02/20/2020 03:00 PM STATE AFFAIRS
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ALASKA STATE LEGISLATURE HOUSE STATE AFFAIRS STANDING COMMITTEE February 20, 2020 3:03 p.m. MEMBERS PRESENT Representative Zack Fields, Co-Chair Representative Jonathan Kreiss-Tomkins, Co-Chair Representative Grier Hopkins Representative Andi Story Representative Steve Thompson Representative Sarah Vance Representative Laddie Shaw MEMBERS ABSENT All members present COMMITTEE CALENDAR HOUSE BILL NO. 148 "An Act relating to solemnization of marriage." - HEARD & HELD SENATE BILL NO. 144 "An Act establishing June 7 of each year as Walter Harper Day." - MOVED SB 144 OUT OF COMMITTEE HOUSE BILL NO. 225 "An Act relating to sex trafficking; establishing the crime of patron of a victim of sex trafficking; relating to the crime of human trafficking; relating to sentencing for sex trafficking and patron of a victim of sex trafficking; establishing the process for a vacation of judgment for a conviction of prostitution; and providing for an effective date." - HEARD & HELD PREVIOUS COMMITTEE ACTION BILL: HB 148 SHORT TITLE: MARRIAGE WITNESSES SPONSOR(s): REPRESENTATIVE(s) CLAMAN 04/29/19 (H) READ THE FIRST TIME - REFERRALS 04/29/19 (H) STA, JUD 02/20/20 (H) STA AT 3:00 PM GRUENBERG 120 BILL: SB 144 SHORT TITLE: ESTABLISH JUNE 7 AS WALTER HARPER DAY SPONSOR(s): SENATOR(s) BISHOP 01/21/20 (S) PREFILE RELEASED 1/17/20
01/21/20 (S) READ THE FIRST TIME - REFERRALS
01/21/20 (S) STA 02/04/20 (S) STA AT 3:30 PM BUTROVICH 205 02/04/20 (S) Moved SB 144 Out of Committee 02/04/20 (S) MINUTE(STA) 02/05/20 (S) STA RPT 4DP 02/05/20 (S) DP: REVAK, COSTELLO, KAWASAKI, COGHILL 02/07/20 (S) TRANSMITTED TO (H) 02/07/20 (S) VERSION: SB 144 02/10/20 (H) READ THE FIRST TIME - REFERRALS 02/10/20 (H) STA 02/18/20 (H) STA AT 3:00 PM GRUENBERG 120 02/18/20 (H) Heard & Held 02/18/20 (H) MINUTE(STA) 02/20/20 (H) STA AT 3:00 PM GRUENBERG 120 BILL: HB 225 SHORT TITLE: PROSTITUTION/TRAFFICKING; VACATE CONVICT. SPONSOR(s): RULES BY REQUEST OF THE GOVERNOR
01/27/20 (H) READ THE FIRST TIME - REFERRALS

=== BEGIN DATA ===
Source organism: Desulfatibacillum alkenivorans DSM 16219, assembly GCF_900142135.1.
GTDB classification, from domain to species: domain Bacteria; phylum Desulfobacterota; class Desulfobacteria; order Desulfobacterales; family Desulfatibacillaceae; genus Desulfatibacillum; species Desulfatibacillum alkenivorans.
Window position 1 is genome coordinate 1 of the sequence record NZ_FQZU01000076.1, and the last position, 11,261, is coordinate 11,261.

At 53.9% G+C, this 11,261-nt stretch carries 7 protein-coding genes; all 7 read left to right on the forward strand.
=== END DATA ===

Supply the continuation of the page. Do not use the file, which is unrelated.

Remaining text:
01/27/20 (H) STA, JUD, FIN 02/20/20 (H) STA AT 3:00 PM GRUENBERG 120 WITNESS REGISTER REPRESENTATIVE MATT CLAMAN Alaska State Legislature Juneau, Alaska POSITION STATEMENT: Presented HB 148, as prime sponsor. SOPHIE JONAS, Staff Representative Matt Claman Alaska State Legislature Juneau, Alaska POSITION STATEMENT: Reviewed the sectional analysis on HB 148 on behalf of Representative Claman, prime sponsor. CIAN MULHERN, Reverend Celtic Ministries Wasilla, Alaska POSITION STATEMENT: Testified in support of HB 148. ERICA ROSE Erica Rose Photography Anchorage, Alaska POSITION STATEMENT: Testified in support of HB 148. ERIN VELANDER Alaska Destination Weddings Anchorage, Alaska POSITION STATEMENT: Testified in support of HB 148 JOE CONNOLLY Chugach Peaks Photography Anchorage, Alaska POSITION STATEMENT: Testified in support of HB 148. MIKE HARPER Anchorage, Alaska POSITION STATEMENT: Testified in support of SB 144. BILL GORDON Fairbanks, Alaska POSITION STATEMENT: Testified in support of SB 144. KATHERINE TRITT Fairbanks, Alaska POSITION STATEMENT: Testified during the hearing on SB 144. JUDE HENZLER Fairbanks, Alaska POSITION STATEMENT: Testified during the hearing on SB 144. JENNIFER HENZLAR Chugiak, Alaska POSITION STATEMENT: Testified in support of SB 144. MARY EHRLANDER Olympia, Washington POSITION STATEMENT: Testified in support of SB 144. JOHN SKIDMORE, Deputy Attorney General Department of Law (DOL) Anchorage, Alaska POSITION STATEMENT: Presented HB 225 on behalf of the House Rules Committee by request of the governor. SAMANTHA CHEROT, Public Defender Public Defender Agency Department of Administration (DOA) POSITION STATEMENT: Answered questions during the hearing on HB 225. ACTION NARRATIVE 3:03:00 PM CO-CHAIR JONATHAN KREISS-TOMKINS called the House State Affairs Standing Committee meeting to order at 3:03 p.m. Representatives Hopkins, Thompson, Shaw, and Kreiss-Tomkins were present at the call to order. Representatives Story, Vance, and Fields arrived as the meeting was in progress. HB 148-MARRIAGE WITNESSES 3:03:59 PM CO-CHAIR KREISS-TOMKINS announced that the first order of business would be HOUSE BILL NO. 148, "An Act relating to solemnization of marriage." 3:04:18 PM REPRESENTATIVE MATT CLAMAN, Alaska State Legislature, paraphrased from his written statement, which read: Chairman, members of the committee, thank you for hearing House Bill 148 "An Act relating to solemnization of marriage." At present, during the solemnization of marriage, couples must assent to the marriage in the presence of each other, the person solemnizing the marriage, and at least two additional witnesses. Afterward, all parties must sign the marriage certificates. House Bill 148 would eliminate the requirements for any additional witnesses at the marriage solemnization and the signatures of these witnesses on marriage certificates. These changes will bring our ceremonial requirements into the modern age and help support Alaska's destination wedding industry while preserving the integrity of marriage solemnization. Alaska is one of only 17 states that require two wedding witnesses in addition to the person officiating the marriage. Twenty five states do not require any wedding witnesses. Wedding witnesses played a more critical role in past centuries when record keeping was less automated. In England, prior to the 18th century, the legal requirements of marriage were governed by the canon law of the Church of England. A marriage was considered valid as long as the union was consented to by both parties and celebrated by an Anglican clergyman. This largely informal process that dictated the validity of marriage allowed for the proliferation of clandestine marriages. In 1746, a woman laid claim to the recently deceased Captain John Campbell's pension on the basis that she married him in a clandestine ceremony. The problem arose because another woman claimed she was the wife of the Captain. The confusion that ensued from inability to verify marriage claims led Parliament to pass the Act for the Better Preventing of Clandestine Marriage, known as the Marriage Act of 1753. The Act formalized the marriage process, requiring that marriages be viewed by witnesses who could later be called on to confirm that the marriage did or did not take place- an extra precaution of record-keeping should records of marriage be damaged or go missing. The Marriage Act is the historical basis for the 2 witness requirement. Today, however, the role of a wedding witness is ceremonial. In Alaska, while the person solemnizing the marriage must meet certain criteria, the law does not require any form of witness verification (proof of identification, language comprehension, address validation, etc.). HB 148 would allow Alaska to compete more directly with states like Hawaii and Florida, which require no wedding witnesses and lead the nation in destination weddings. Destination weddings, often on mountain tops and glaciers, are a growing business in Alaska. The requirement of two wedding witnesses makes the state less attractive for many couples who travel from farther away or who do not want the financial burden of a larger wedding. Couples who come to the state without their own witnesses are tasked with finding strangers to witness their wedding. The burden of supplying these witnesses often falls to those who work in Alaska's wedding industry who ask friends and family to witness the weddings of their out-of-town clients. In addition to the awkwardness of having strangers witness the wedding, the additional witness requirement can place an increased financial burden on the couple. For example, in a wedding in a more remote location like a glacier via helicopter, they must pay extra seating costs to transport the witnesses. At present, destination weddings bring in an estimated $1 million in revenue to the state in the form of roughly 500 destination weddings a year. This revenue figure doesn't consider the fact that more than 90% of the out-of-state couples who come to Alaska to get married stay for days and weeks to explore our great state. The resulting benefit to Alaska's tourism industry is substantial. HB 148 would simplify the wedding process by reducing the number of hurdles a couple must address to get married. 3:08:45 PM SOPHIE JONAS, Staff, Representative Matt Claman, Alaska State Legislature, on behalf of Representative Claman, prime sponsor of HB 148, reviewed the sectional analysis, which read: Section 1 Amends AS 25.05.301: Eliminates requirement of two witnesses at a marriage solemnization. Section 2 Amends AS 25.05.32: Eliminates requirement of the signatures of two witnesses on marriage certificates. Section 3 Amends AS 25.05.361: Deletes language to conform with changes made in section 1 of the bill. Section 4 Repeals AS 25.05.041(a)(3) and AS 25.05.041(a)(5): Repeals subsections to conform with changes made in section 1 of the bill. 3:10:15 PM REPRESENTATIVE HOPKINS referred to page 1, line 7-8, of HB 148, which read in part, "... they take each other to be husband and wife." He asked whether this was the standard language in statute regardless of the allowance for same sex marriages. REPRESENTATIVE CLAMAN expressed his belief that since the federal courts ruled that [Federal Marriage Amendment (FMA), 2006] was unconstitutional, changing every reference in the Alaska Statutes to comply with that ruling would just take time away from more important legislative work, and it is possible members would not achieve resolution on the language. REPRESENTATIVE HOPKINS referred to his own marriage experience and stated that the process was incredibly complicated. He offered his support for the proposed legislation and suggested there may be other statutory changes that would facilitate the process. 3:13:03 PM REPRESENTATIVE STORY asked whether any concerns have emerged for states that do not require two witnesses. REPRESENTATIVE CLAMAN reiterated that over 25 states require no witness [for marriage solemnization]; staff research on the issue did not identify any resulting problems. REPRESENTATIVE VANCE asked whether the states with no required witnesses have seen an increase in the rate of marriages. REPRESENTATIVE CLAMAN responded that he does not know. He added that the issue was brought to his attention by wedding photographers who contacted his office. Hawaii leads the nation in destination weddings; it does not have a witness requirement. The photographers maintained that in their line of work, they would do a much better job of serving their clients if they didn't have to recruit two witnesses. REPRESENTATIVE VANCE maintained that marriage is one of the more respected unions; it is a legal process. She offered that she struggles with the idea of removing the two witnesses for the sake of commerce. She mentioned that she is not aware of the requirement of two witnesses being a burden. She acknowledged the desire to promote Alaska as a destination marriage location but said that she wanted stronger data demonstrating that the requirement for two witnesses is burdensome. REPRESENTATIVE CLAMAN responded that the interest of commerce brought the proposed legislation to his attention; however, the real issue is the purpose that wedding witnesses serve as a matter of law and procedure. He referred to the Marriage Act of 1753 in England as being the foundation for the requirement of witnesses. The problem of clandestine marriages in England in the 1700s was due to the lack of proof of marriage and central record keeping authority. With Alaska's very detailed current recordkeeping requirement within the Health Analytics & Vital Record Section (HAVRS), the need for witnesses does not exist, and in fact, no one looks for the witnesses to authenticate a marriage. He maintained that he was involved in a case in which a marriage needed to be verified; he relied on the vital statistics records and not the witnesses. He concluded that wedding witnesses originally served the purpose of proving the validity of a marriage; they do not serve that purpose today. 3:18:47 PM REPRESENTATIVE THOMPSON asked whether an underage legal marriage requires certification from the parents. REPRESENTATIVE CLAMAN expressed his belief that proof of age is required for a marriage license; the witness requirement is not involved. REPRESENTATIVE THOMPSON asked about the procedure for a 15-year- old getting married. REPRESENTATIVE CLAMAN answered that he assumes the parents would need to give consent at the courthouse. He acknowledged the possibility that an underage person might use a fraudulent identification (ID) to circumvent the requirement. REPRESENTATIVE HOPKINS maintained that completing the marriage paperwork correctly, mailing it to HAVRS, and needing additional signers made his wedding less romantic with less of a feeling of being sanctified. He said that getting witnesses to sign the forms and all that entailed was not optimal. 3:22:11 PM REPRESENTATIVE SHAW relayed a personal experience with his own wedding, in which the requirement of witnesses was not a burden. REPRESENTATIVE VANCE compared the requirement of witnesses for marriage to the requirement of witnesses for a permanent fund dividend (PFD) application to verify residency and intent to remain in Alaska. She asked, "What's the difference in ... the burden on providing two witnesses?" REPRESENTATIVE CLAMAN replied that there is a substantial history of fraud in connection with PFD applications. Every year there are prosecutions of people fraudulently filing for PFD applications. He stated that he is not aware of any cases in Alaska of a false marriage claim. He said they are two very different situations; the PFD is an appropriation from the state, and fraudulently getting a PFD constitutes theft from the state, which is why there is a verification requirement. 3:25:37 PM CO-CHAIR KREISS-TOMKINS opened invited testimony on HB 144. 3:26:15 PM CIAN MULHERN, Reverend, Celtic Ministries, testified that he has performed weddings for over 21 years. He said that it is a great burden for ministers to find witnesses and described the inconvenience to himself and to the witnesses. He stated that he does about 150 weddings per year, and over 90 percent are destination weddings in Alaska. Couples come from all over the world; most come for a small intimate elopement; they then "spend lots of time here honeymooning in the state." These couples do not know anyone in Alaska; therefore, the burden is on him or another person in the wedding industry to find witnesses. He maintained that most couples are not thrilled to have two people, whom they have never met, as part of their very special day and find it intrusive. REVEREND MULHERN relayed that he also performs many wedding for military personnel; many are new to Alaska and don't have many acquaintances yet. The witnesses are not being used to verify who the couples are or to check IDs. That is what HAVRS does when a couple applies for a marriage license. Witnesses are not used to verify the wedding or its legitimacy. He mentioned that witnesses for the PFD application are people that the applicant knows. CO-CHAIR KREISS-TOMKINS asked whether Reverend Mulhern solemnizes the destination wedding marriages. REVEREND MULHERN responded affirmatively. 3:29:31 PM ERICA ROSE, Erica Rose Photography, testified that she has been a wedding photographer for 10 years and shoots about 40 wedding each year; many are small elopements for people who come from out of state. Hundreds of people come to Alaska each year to get married. She expressed that one of the best facets of her work is the privilege of being part of a very sacred moment in people's lives; although it is her business, she takes seriously the gravity of the event. She said that she has learned through her business that Alaska is an incredibly desirable destination for weddings, and she believes there is potential for growth in the industry. She relayed that the current trend is weddings in adventure and mountain locations like Alaska, and the benefits are felt by many other businesses. She maintained that when people decide to elope, it is not always to save money, but to spend the money on experiences. MS. ROSE asserted that the two-witness rule presents a large hurdle for the industry. When people choose to elope, they often do it for the privacy; they don't want extra people around; and they go out of their way to find an intimate setting. They often look for a stunningly beautiful location; it can be difficult and expensive to transport two extra people to the location. She relayed an experience of a wedding in a remote area, in which they waited in the parking to ask the next hiker to witness the wedding; it detracted from the event. She said that anyone in the business has similar stories. She concluded by saying that the main goal for her as a wedding professional is to make the important day in her clients' lives as special as possible and provide good service, and these stories [regarding marriage witnesses] feel like small failures in that effort. CO-CHAIR KREISS-TOMKINS asked for the meaning of the term "elopement" in the wedding industry. MS. ROSE explained that elopement is currently a trend, and it refers to a bride and a groom "going off to do their own private wedding." 3:33:52 PM ERIN VELANDER, Alaska Destination Weddings, testified that the proposed legislation impacts many small businesses and small business owners. She stated that she has been an adventure wedding planner for about 20 years. She assists couples who want to elope in Alaska and be married in extreme places. She relayed that she also operates her business in Hawaii; she has planned hundreds of weddings; and [the requirement of witnesses] deters people from eloping in Alaska. She maintained that data shows the discrepancy between the two states as far as numbers of destination weddings. MS. VELANDER stated that she used to plan very large weddings and from her experience, the number of witnesses at a wedding does not determine "the sacredness of that moment." She maintained that couples should be able to choose how they get married. She offered that the very small wedding with just the couple and the officiant often feels more sacred than the wedding that is a "huge production." She implored the committee to consider that the two witnesses, who are often strangers to the couple eloping in Alaska, do not make the marriage any more sacred, and at times, even less sacred, because they are strangers. She asserted that Alaska does not have the right to deny the wishes of people who choose to get married "just the two of them." 3:37:05 PM JOE CONNOLLY, Chugach Peaks Photography, offered a definition for elopement: Elopement is often used to refer to a marriage conducted in sudden and secretive fashion, usually involving a hurried flight away from one's place of residence together with one's beloved with the intention of getting married. He added that in most cases it is less sudden but equally private and small. MR. CONNOLLY relayed that the economic impact that weddings have on the state is probably more significant than one would expect. He said that requiring the presence of two witnesses is an unfair burden and an awkward intrusion into what the couple intended - a private and personal event. He said that the act of eloping is for the purpose of getting away to have a small wedding with no family and friends present. He maintained that for those who had a big wedding with family and friends, elopement might seem unusual. He offered that there are many people who do not want a big fancy wedding with many guests. Hundreds of couples from the Lower 48 and from all over the world come to Alaska every year to get married in one of the last truly "free and wild" places in the U.S. They come up to Alaska without family and friends; they don't know anyone in Alaska; marketing has attracted them to the state; they all want to get married on a glacier, a rocky beach, next to a waterfall, or in a flowering meadow, with mountains and glaciers behind them; none want random strangers at their wedding. If a couple needs to hire a helicopter to get to the destination, most helicopters can only seat three people plus the pilot; therefore, they must hire another helicopter to fly the witnesses. Often people back off due to the extra expense - all because of an "ancient state law that is probably not relevant anymore." Mr. Connolly relayed that when hiking into a wilderness area, he is tasked with finding witnesses to accompany the hike and "give up a day." He maintained that the economic impact of the weddings far exceeds the direct benefits to the vendors in the wedding industry. The couples typically spend a week to ten days, rent a car, spend money on food, and book tours. He asserted that HB 148 would put Alaska in a more competitive place within the destination wedding market. CO-CHAIR KREISS-TOMKINS stated that HB 148 would be held over. SB 144-ESTABLISH JUNE 7 AS WALTER HARPER DAY 3:42:49 PM CO-CHAIR KREISS-TOMKINS announced that the next order of business would be SENATE BILL NO. 144. "An Act establishing June 7 of each year as Walter Harper Day." 3:43:20 PM CO-CHAIR KREISS-TOMKINS opened public testimony on SB 144. 3:43:29 PM MIKE HARPER testified in support of SB 144 as the grandnephew of Walter Harper. He added that 30 living family members of Walter Harper support the proposed legislation as well. He expressed his appreciation for the effort. 3:45:12 PM BILL GORDON testified that his father told him the story of Walter Harper and Episcopal Archdeacon [Hudson] Stuck when they were in Fort Yukon; his father piloted planes to the villages. Harper and Stuck were "friends, mentors, and benefactors" to each other. His father stressed the importance of Walter Harper to Alaska's history. He maintained that Harper was a "gift" to early Alaska's relationship to the Alaska Native people. Even when discrimination was rampant in the Territory of Alaska, Harper and Stuck gave a blueprint to future generations to follow that still serves the state well. He expressed his support for special days and statutes to tell the stories to visitors and to Alaskans. He mentioned that passage of SB 144 would help in the effort to erect a statue to Walter Harper, which is to be dedicated on Walter Harper Day 2021. 3:48:22 PM KATHERINE TRITT testified that she is a Gwich'in Alaska Native and expressed her concern that the other Alaska Natives who assisted with Walter Harper's ascent of Denali are not being recognized. 3:50:01 PM JUDE HENZLER testified that three young Alaska Natives were involved in the ascent [of Denali] - Walter Harper, John Fredson, and Esiais George. Both George and Harper died young; John Fredson was the first Alaska Native to graduate from a university - [Sewanee, The University of the South, an Episcopal college in Middle Tennessee]. He stated that Fredson was the author and creator of the Venetie Arctic Village 1.4-million- acre Indian Reservation. He was the informant for noted linguist Edward Sapir for the Gwich'in language and authored a book of 52 Indian stories. He was the father of Lu Young, first wife of U.S. Congressman Don Young. Mr. Henzler expressed that his intention is not to detract from Walter Harper, but to recognize the two other young men who were involved. 3:52:50 PM JENNIFER HENZLAR testified that her mother is the niece of Esiais George. She stated that she fully supports SB 144 honoring Walter Harper and his amazing accomplishments; there is a serious dearth of Alaska Native heroes and heroines who are included in public school education and who are in public view; [Walter Harper Day] would help to alleviate that. She said that she would be amiss by not acknowledging John Fredson's accomplishments. She expressed the importance of recognizing Walter Harper but believes that the other two young Alaska Native men should be recognized as well. It is not known what Harper and George would have been able to accomplish having died so young. 3:54:26 PM MARY EHRLANDER testified that she spent most of her life in Alaska; she wrote Walter Harper's biography, [Walter Harper, Alaska Native Son]; and she supports the proposed legislation. She maintained that being the first person to summit Denali was just a part of what made Walter Harper noteworthy. His ability to achieve that feat and to contribute so centrally to the success of the expedition were due to the skills and character traits that made him the great Alaskan he was. His superb subsistence skills, developed as a young person and honed during his years on the trail and river with Episcopal Archdeacon Hudson Stuck, along with his stellar character and his remarkable ability to navigate comfortably in both his Athabascan birth culture and mainstream Western society, were admirable. She continued by saying that his capacities and qualities, especially his strong sense of identity and purpose, are equally admirable today. She said, "So designating June 7, the '1913 summit day' as Walter Harper Day will ensure that Alaskans will know of this great young man, and perhaps most importantly, it will mean that young people will learn of him and many will see him as a hero." She maintained that having strong role models can make all the difference for young people as they find their way in life. She offered that she can hardly imagine a more appropriate hero and role model for a young Alaskan than Walter Harper. She urged the committee to consider the value of designating June 7 as Walter Harper Day. She added that she agrees that there should be more recognition of admirable and heroic Alaska Natives for young Alaskans to respect and admire; the proposed legislation is not meant to take away from other people deserving of recognition. She maintained that the statue [erected] will clarify the roles of all the participants of the expedition, and her biography describes the contribution of all key members of the expedition. CO-CHAIR KREISS-TOMKINS closed public testimony. REPRESENTATIVE SHAW relayed that his experiences on mountains gives him an appreciation for the accomplishments of the expedition team. He said, "All efforts in mountaineering are team efforts, and generally the recognition is given to the first to summit. Walter Harper was the first man to summit this mountain ever, and so the recognition to Walter Harper ... definitely takes nothing away from the team that supported him." He reiterated that from a historical perspective, all the individuals will be noted through the biography and the statue. 4:00:38 PM CO-CHAIR FIELDS moved to report SB 144 out of committee with individual recommendations and the accompanying zero fiscal note. There being no objection, SB 144 was reported from the House State Affairs Standing Committee. 4:00:58 PM The committee took an at-ease from 4:01 p.m. to 4:03 p.m. HB 225-PROSTITUTION/TRAFFICKING; VACATE CONVICT. 4:03:37 PM CO-CHAIR KREISS-TOMKINS announced that the final order of business would be HOUSE BILL NO. 225, "An Act relating to sex trafficking; establishing the crime of patron of a victim of sex trafficking; relating to the crime of human trafficking; relating to sentencing for sex trafficking and patron of a victim of sex trafficking; establishing the process for a vacation of judgment for a conviction of prostitution; and providing for an effective date." 4:03:49 PM JOHN SKIDMORE, Deputy Attorney General, Department of Law (DOL), on behalf of the House Rules Committee by request of the governor, stated that human trafficking is "forced labor"; over 1 million people per year are forced into labor trafficking - or human trafficking - and 25 million currently are victims of human trafficking globally. He mentioned a USA Today article [2/20/20] discussing Airbnb's commitment to fight human trafficking. He said that there are approximately 20,000-50,000 individuals in the U.S. who are victims of human trafficking; and according to [Encyclopedia] Britannica, the U.S. is one of the most significant destinations for victims of sex trafficking. Sex trafficking is the third most profitable business for organized crime, following drug trafficking and arms trades. Organized crime is making $32 billion per year from human trafficking and sex trafficking. He offered that there are federal laws addressing the issue and several states have begun to adjust their laws to align with those of the federal government to ensure that they can appropriately respond to these issues. He cited a 1/30/18 USA Today article which stated that every year 10,000 minors become victims of sex trafficking in the U.S. A 2016 study from the Center for Court Innovation, [entitled "Youth Involvement in the Sex Trade"], reported 8,900-10,500 victims of sex trafficking between the ages of 13-17. He mentioned that the number of women in Alaska domestic violence shelters who are victims of sex trafficking or human trafficking increased 115 percent from 2016 and 2019. He acknowledged that the number is not large - in 2019 only 42 people - but it is increasing. The Alaska Native Justice Center worked with 126 victims in 2018; Priceless Alaska - an anti-sex trafficking organization in Anchorage - is working with 150 survivors of sex trafficking and 16 are in shelter currently. MR. SKIDMORE maintained that human and sex trafficking are issues that impact the state, and Alaska must be prepared to respond appropriately. He said that the goal of HB 225 is to bring Alaska closer in line with the federal government and other states in classifying and in responding to sex trafficking and human trafficking. Under HB 225, Alaska will look at best practices. The effort will take coordination with police departments, the Department of Public Safety (DPS), and the Department of Law (DOL). He asked the committee to assist in ensuring that law enforcement and prosecutors have the tools necessary to participate in this effort effectively. He said that most of the cases in Alaska have been referred to the Federal Bureau of Investigation (FBI) because law enforcement personnel do not believe that Alaska statutes are adequate. 4:10:07 PM MR. SKIDMORE reviewed the sectional analysis, which read: Section 1 is conforming changes to the amendments made in section 2. Section 2 enacts a new offense series; sex trafficking in the first, second, and third degrees. In essence a person is guilty of sex trafficking in the first degree (unclassified sex felony) if the person traffics a person under the age of 20, uses force when trafficking a person, or manages a place of prostitution. A person is guilty of sex trafficking in the second degree (class A sex felony) if the person recruits, entices, or otherwise induces or causes a person to engage in commercial sexual conduct. Sex trafficking in the first and second degrees would be sentenced under the enhanced penalties for sexual felonies and the person would be required to register as a sex offender. 4:14:41 PM A person is guilty of sex trafficking in the third degree if the person provides resources in furtherance of the commission of sex trafficking. Sex trafficking in the third degree is a class B felony if the value of the resources is $200 or more and a class C felony if the value of the resources is less than $200. A person who commits sex trafficking in the third degree would be sentenced under the enhanced sexual felony sentences but would not be required to register as a sex offender. This section also enacts the new crime of "patron of a victim of sex trafficking." A person is guilty of being a patron of a victim of sex trafficking if the person solicits sexual conduct with reckless disregard that the person they are soliciting is a victim of sex trafficking. If the person solicited is under 18 years of age this offense will be a B sex felony. If the person solicited is an adult, this offense will be a C sex felony. This crime would be sentenced under then enhanced penalties for sexual felonies and the person would be required to register as a sex offender. While there are sex trafficking crimes already in statute, these new crimes are broader and have updated language to capture the ways in which sex trafficking actually occurs. The sex trafficking statutes in current law are repealed as that offense will now appear in AS 11.41 as specified in this section. MR. SKIDMORE added that AS 11.41 is traditionally the location of all statutes that represent crimes against persons. He also discussed "a place of prostitution" as not being clearly defined in the proposed legislation: it is not a residence someone is using for himself or herself, but one that the person is allowing someone else to lease for sex trafficking. He acknowledged that the definition needs adjustment. He also explained the justification for the $200 threshold in third degree sex trafficking in terms of the cost of moving victims around Alaska. 4:18:07 PM MR. SKIDMORE continued to review the sectional analysis, which read: Section 3 amends the crime of human trafficking in the first degree to be an unclassified felony when the person uses force against the victim or the victim is under the age of 20. Section 4 denotes that human trafficking in the first degree is an unclassified felony. Section 5 amends human trafficking in the second degree to include situations in which the perpetrator (1) exposes or threatens to expose confidential information or a secret, whether true or false, tending to subject a person to hatred, contempt, or ridicule; (2) destroys, conceals, or threatens to destroy or conceal an actual or purported passport or immigration document or another actual or purported identification document of any person; (3) threatens to report a person to a government agency for the purpose of arrest or deportation; (4) threatens to collect a debt; (5) instills in another person a fear that the person will withhold from any person lodging, food, clothing, or medication; (6) provides or withholds controlled substances from the person; or (7) deceives the victim. Section 6 denotes that human trafficking in the second degree is a class A felony. Section 7 Enacts the new crime of human trafficking in the third degree. A person is guilty of human trafficking in the third degree if the person provides resources in furtherance of human trafficking. Human trafficking in the third degree is a class B felony if the value of the resources is $200 or more and a class C felony if the value of the resources is less than $200. This section also clarifies that corroboration of a victim's testimony is not necessary. This codifies current law in that a jury has the ability to convict based on a victim's testimony alone. This section is in current law and is simply relocated to AS 11.41 along with the rest of the sex trafficking statutes. This section also makes clear that any property used to commit sex or human trafficking may be forfeited. Section 8 is the definition section for sex trafficking and human trafficking. Section 9 clarifies that the crime of coercion is only to be used if the sex trafficking or human trafficking elements are not present. Section 10 cleans up the references to sex trafficking in the prostitution statute. Section 11 makes a conforming change to a provision that is repealed in the repealer section (being a patron of a prostitute under the age of 18). Sections 13 19 make conforming changes to sex trafficking and human trafficking references that appear in those statutes. Section 20 establishes that human trafficking in the first degree, as an unclassified felony, will be sentenced between five and 99 years. Section 21 makes conforming amendments to AS 12.55.125(i), the sex offense sentencing statutes, incorporating the new sex trafficking statutes and patron of a victim of sex trafficking statute. This ensures that these offenses will be subject to the higher sentences associated with sex offenses. 4:25:37 PM Section 22 makes conforming changes to the statutory definition of "most serious felony," by removing sex trafficking in the first degree, which is then added to the statutory definition of "sexual felony" in section 23. Section 23 adds sex trafficking and patron of a victim of sex trafficking to the definition of "sexual felony." Section 24 makes changes to the definition of "serious offense" reflecting the changes made to the sex trafficking and human trafficking statutes. Section 25 adds sex trafficking in the first and second degree and patron of a victim of sex trafficking to the list of registerable sex offenses. Section 26 establishes a process whereby people who have been convicted of prostitution can get that conviction vacated if they are able to show that they were a victim of sex trafficking at the time that they committed the prostitution offense. If the conviction is vacated the court system may not publish records relating to the conviction on CourtView nor may the Department of Public Safety release that information as part of an employment background check. CO-CHAIR KREISS-TOMKINS asked whether the provision described in Section 26 exists in other states. MR. SKIDMORE responded that some states have provisions under which the conviction can be removed; some states mandate that a person under the age of 18 cannot be convicted for prostitution. He added that such modifications could be made to the proposed legislation; he is open to suggestion. 4:30:04 PM REPRESENTATIVE HOPKINS asked why, under the proposed legislation, the victim in a class B misdemeanor would be defined as a criminal. MR. SKIDMORE answered that sex trafficking can victimize anyone of any age; therefore, Section 26 provides that anyone who is a victim could have the conviction removed. He relayed that the focus of many other states is on minors; federal law automatically considers a person under the age of 18 involved with sex trafficking a victim. He maintained that HB 225 is trying to achieve this "best practice"; however, for someone who is age 18 or older, engaging in prostitution is still a class B misdemeanor with a penalty of up to 90 days in jail. For people who are trafficked, the state would still pursue the traffickers while providing the trafficked person a means to maintain that he/she was a victim and should not have the conviction on his/her record. REPRESENTATIVE HOPKINS referred to paragraph four of the 1/24/20 transmittal letter from Governor Michael J. Dunleavy, included in the committee packet, which read: The threat of being charged with a crime is often a tactic that traffickers will use to continue to control their victims. It is important for society to recognize that these victims often have no other choice, and they should not be treated as criminals when they are, in fact, victims themselves. REPRESENTATIVE HOPKINS stated that under Alaska law all the trafficked victims are being criminalized and the burden of proof is on them to have the conviction vacated. He described a scenario of a shipload or a truckload of trafficked victims brought into Alaska from a foreign country or a 20-year-old who has been sex trafficked for the past ten years. The victim would be required to produce evidence and navigate the Alaska Court System. He asked why HB 225 is not written so that these victims would not have to go to court. MR. SKIDMORE responded that individuals in those circumstances would not be prosecuted for prostitution; the state would have no interest in prosecuting them. Law enforcement would ask their cooperation and work with them to build a case for prosecution [of the traffickers]. In answer to Representative Hopkins's question, he offered that the legislature could make the law specific to prevent them from being prosecuted. REPRESENTATIVE HOPKINS asked why that specific law was not included in the proposed legislation. MR. SKIDMORE replied that the approach of the administration was to correct past harms that occurred. The past harm involves people who have already been prosecuted; the proposed legislation was drafted to help those people vacate their convictions. He stated that in the scenario described, prosecutors would not pursue those victims for prosecution; therefore, it was not addressed in HB 225; however, the legislature could prevent it from ever happening through legislation. REPRESENTATIVE HOPKINS expressed his interest in incorporating that provision into the proposed legislation. 4:35:50 PM REPRESENTATIVE VANCE asked whether the wording in the proposed legislation is to distinguish between someone who chooses prostitution and someone who is a victim of sex trafficking. MR. SKIDMORE restated the question: How would we differentiate between those who are victims and those who are not? He maintained that it is an important challenge - how to differentiate and who makes that determination. He offered that other states have focused on minors; he hasn't seen a provision that addresses adults. MR. SKIDMORE continued to review the sectional analysis, which read: Sections 27 29 make conforming changes to the changes made to the sex trafficking statutes. Section 30 clarifies that if a person's prostitution conviction made them ineligible for a permanent fund dividend and that conviction was vacated under section 26 of the bill, the person would be eligible for a permeant fund dividend from the date of the vacation forward. Sections 31-34 make conforming changes to the changes made to the sex trafficking statutes. Section 35 is the repealer section. Section 36 is the applicability section. The majority of this bill will apply to offenses occurring on or after the effective date. Section 37 establishes the effective date as July 1, 2020. 4:39:55 PM REPRESENTATIVE HOPKINS asked whether a victim working to vacate a class B misdemeanor crime would have access to a public defender or would have to hire an attorney. 4:40:57 PM SAMANTHA CHEROT, Public Defender, Public Defender Agency, answered that under HB 225, there would not be a mechanism for the victim to have an appointed counsel in that type of situation. REPRESENTATIVE STORY relayed that she has heard that for people engaged in prostitution, it is not a choice; it has more to do with the economic system, a limited income, and the need to provide for a family. CO-CHAIR KREISS-TOMKINS stated HB 225 would be held over. 4:42:43 PM ADJOURNMENT There being no further business before the committee, the House State Affairs Standing Committee meeting was adjourned at 4:42 p.m.